Worthing primary school issues warning over sinister online ‘Momo Challenge’

Fears over an online craze targeting children through social media has led a Worthing primary school to issue advice to parents.

The Momo Challenge, which has been widely reported as an internet hoax, is alleged to be a sinister game where users are contacted through YouTube videos or WhatsApp by ‘Momo’ and threatened into performing tasks.

The challenge is supposedly played over WhatsApp, where the character is said to appear and ask would-be participants to carry out a series of harmful acts

The challenge is supposedly played over WhatsApp, where the character is said to appear and ask would-be participants to carry out a series of harmful acts

Despite actual documented cases being few and far between, the Momo Challenge, which uses a frightening image based on a Japanese sculpture, can allegedly push children to self-harm or follow dangerous instructions or face threats such as their parents being harmed.

Yesterday afternoon, Durrington Infant and Junior Schools, in Salvington Road, posted a document to their Facebook page, advising parents on how to combat the potential threat.

The guidance, from charity National Online Safety, suggests parents speak regularly to their children and monitor their online use, to see if they are being affected by harmful content.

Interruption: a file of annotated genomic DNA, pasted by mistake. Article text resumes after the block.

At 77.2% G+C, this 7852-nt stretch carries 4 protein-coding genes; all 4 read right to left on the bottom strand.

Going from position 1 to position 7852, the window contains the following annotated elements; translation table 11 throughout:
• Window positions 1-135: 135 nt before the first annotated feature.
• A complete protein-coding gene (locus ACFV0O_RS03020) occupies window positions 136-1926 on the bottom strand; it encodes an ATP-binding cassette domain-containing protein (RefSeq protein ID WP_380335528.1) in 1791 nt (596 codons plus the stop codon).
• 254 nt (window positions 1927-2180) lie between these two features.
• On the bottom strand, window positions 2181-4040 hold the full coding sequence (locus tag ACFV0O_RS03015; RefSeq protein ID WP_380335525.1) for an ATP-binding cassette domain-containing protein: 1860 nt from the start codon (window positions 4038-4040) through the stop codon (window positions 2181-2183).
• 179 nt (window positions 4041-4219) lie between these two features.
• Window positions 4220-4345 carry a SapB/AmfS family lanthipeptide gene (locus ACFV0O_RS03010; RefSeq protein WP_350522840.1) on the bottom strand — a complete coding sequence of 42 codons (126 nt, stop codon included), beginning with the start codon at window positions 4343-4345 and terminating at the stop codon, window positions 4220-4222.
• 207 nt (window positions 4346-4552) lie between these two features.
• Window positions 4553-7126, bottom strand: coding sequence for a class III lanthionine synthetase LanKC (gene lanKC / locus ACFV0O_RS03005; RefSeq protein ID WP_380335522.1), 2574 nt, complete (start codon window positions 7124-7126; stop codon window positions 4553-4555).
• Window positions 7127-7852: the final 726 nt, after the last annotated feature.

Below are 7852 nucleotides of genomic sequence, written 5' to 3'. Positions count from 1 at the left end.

They are also advised to tell their children Momo is not real in a bid to defuse the urban legend.

Peer pressure and Chinese whispers have played a major part in the Momo phenomenon, which first appeared about 12 months ago, to potentially appear to be more prevalent than it is.

Parents are advised to remind their children not everything they see or hear about is real and to tell an adult if they encounter something distressing online.

Safety settings and parental controls can also be adjusted to help filter out harmful content.

Durrington Infant and Junior School’s Mike Lewis said: “At Durrington Infant & Junior School we take the safety and wellbeing of our children very seriously. Our goal is to support parents with making informed decisions and choices as how best to safeguard their children when using the internet and social media platforms.

“We believe that sharing information provided by agencies such as the NSPCC and National Online Safety website will help achieve this.”

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